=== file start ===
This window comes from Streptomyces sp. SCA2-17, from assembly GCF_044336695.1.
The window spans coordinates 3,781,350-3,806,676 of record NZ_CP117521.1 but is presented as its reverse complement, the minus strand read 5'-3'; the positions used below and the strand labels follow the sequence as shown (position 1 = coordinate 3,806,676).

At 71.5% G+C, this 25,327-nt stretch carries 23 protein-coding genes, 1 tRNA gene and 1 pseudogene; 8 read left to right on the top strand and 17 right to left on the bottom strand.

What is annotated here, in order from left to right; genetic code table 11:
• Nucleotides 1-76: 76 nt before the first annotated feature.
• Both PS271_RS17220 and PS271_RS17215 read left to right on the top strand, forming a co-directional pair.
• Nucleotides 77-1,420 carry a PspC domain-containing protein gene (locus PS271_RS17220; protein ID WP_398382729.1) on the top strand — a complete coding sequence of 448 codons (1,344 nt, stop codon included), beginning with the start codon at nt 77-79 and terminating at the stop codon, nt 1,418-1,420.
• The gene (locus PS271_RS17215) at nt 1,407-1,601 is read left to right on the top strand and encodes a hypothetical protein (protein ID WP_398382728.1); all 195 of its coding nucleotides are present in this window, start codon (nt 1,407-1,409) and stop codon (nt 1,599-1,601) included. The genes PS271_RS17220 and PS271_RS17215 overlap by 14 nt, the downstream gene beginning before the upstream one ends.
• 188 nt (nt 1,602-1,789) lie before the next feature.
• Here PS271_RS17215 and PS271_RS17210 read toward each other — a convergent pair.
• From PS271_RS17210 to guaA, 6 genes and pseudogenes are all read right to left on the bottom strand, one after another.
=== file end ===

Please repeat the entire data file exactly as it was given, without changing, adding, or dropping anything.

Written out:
This window comes from Streptomyces sp. SCA2-17, from assembly GCF_044336695.1.
The window spans coordinates 3,781,350-3,806,676 of record NZ_CP117521.1 but is presented as its reverse complement, the minus strand read 5'-3'; the positions used below and the strand labels follow the sequence as shown (position 1 = coordinate 3,806,676).

At 71.5% G+C, this 25,327-nt stretch carries 23 protein-coding genes, 1 tRNA gene and 1 pseudogene; 8 read left to right on the top strand and 17 right to left on the bottom strand.

What is annotated here, in order from left to right; genetic code table 11:
• Nucleotides 1-76: 76 nt before the first annotated feature.
• Both PS271_RS17220 and PS271_RS17215 read left to right on the top strand, forming a co-directional pair.
• Nucleotides 77-1,420 carry a PspC domain-containing protein gene (locus PS271_RS17220; protein ID WP_398382729.1) on the top strand — a complete coding sequence of 448 codons (1,344 nt, stop codon included), beginning with the start codon at nt 77-79 and terminating at the stop codon, nt 1,418-1,420.
• The gene (locus PS271_RS17215) at nt 1,407-1,601 is read left to right on the top strand and encodes a hypothetical protein (protein ID WP_398382728.1); all 195 of its coding nucleotides are present in this window, start codon (nt 1,407-1,409) and stop codon (nt 1,599-1,601) included. The genes PS271_RS17220 and PS271_RS17215 overlap by 14 nt, the downstream gene beginning before the upstream one ends.
• 188 nt (nt 1,602-1,789) lie before the next feature.
• Here PS271_RS17215 and PS271_RS17210 read toward each other — a convergent pair.
• From PS271_RS17210 to guaA, 6 genes and pseudogenes are all read right to left on the bottom strand, one after another.